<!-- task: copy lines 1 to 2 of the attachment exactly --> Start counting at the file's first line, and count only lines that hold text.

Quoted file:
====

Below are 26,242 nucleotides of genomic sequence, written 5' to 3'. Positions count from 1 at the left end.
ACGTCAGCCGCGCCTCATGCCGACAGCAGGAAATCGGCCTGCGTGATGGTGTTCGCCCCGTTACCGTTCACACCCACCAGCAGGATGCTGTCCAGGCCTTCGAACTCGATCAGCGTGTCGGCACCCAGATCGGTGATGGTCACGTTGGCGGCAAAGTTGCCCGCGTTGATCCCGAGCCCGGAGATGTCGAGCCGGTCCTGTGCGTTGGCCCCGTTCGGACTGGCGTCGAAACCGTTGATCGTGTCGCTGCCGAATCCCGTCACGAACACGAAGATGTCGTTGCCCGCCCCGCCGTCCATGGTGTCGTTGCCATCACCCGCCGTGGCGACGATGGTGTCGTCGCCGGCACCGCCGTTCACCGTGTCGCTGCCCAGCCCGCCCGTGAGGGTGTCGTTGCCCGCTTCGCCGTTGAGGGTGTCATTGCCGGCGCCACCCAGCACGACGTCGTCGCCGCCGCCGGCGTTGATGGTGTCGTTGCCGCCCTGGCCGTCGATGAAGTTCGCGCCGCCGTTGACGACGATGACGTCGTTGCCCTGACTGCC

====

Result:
Below are 26,242 nucleotides of genomic sequence, written 5' to 3'. Positions count from 1 at the left end.
ACGTCAGCCGCGCCTCATGCCGACAGCAGGAAATCGGCCTGCGTGATGGTGTTCGCCCCGTTACCGTTCACACCCACCAGCAGGATGCTGTCCAGGCCTTCGAACTCGATCAGCGTGTCGGCACCCAGATCGGTGATGGTCACGTTGGCGGCAAAGTTGCCCGCGTTGATCCCGAGCCCGGAGATGTCGAGCCGGTCCTGTGCGTTGGCCCCGTTCGGACTGGCGTCGAAACCGTTGATCGTGTCGCTGCCGAATCCCGTCACGAACACGAAGATGTCGTTGCCCGCCCCGCCGTCCATGGTGTCGTTGCCATCACCCGCCGTGGCGACGATGGTGTCGTCGCCGGCACCGCCGTTCACCGTGTCGCTGCCCAGCCCGCCCGTGAGGGTGTCGTTGCCCGCTTCGCCGTTGAGGGTGTCATTGCCGGCGCCACCCAGCACGACGTCGTCGCCGCCGCCGGCGTTGATGGTGTCGTTGCCGCCCTGGCCGTCGATGAAGTTCGCGCCGCCGTTGACGACGATGACGTCGTTGCCCTGACTGCC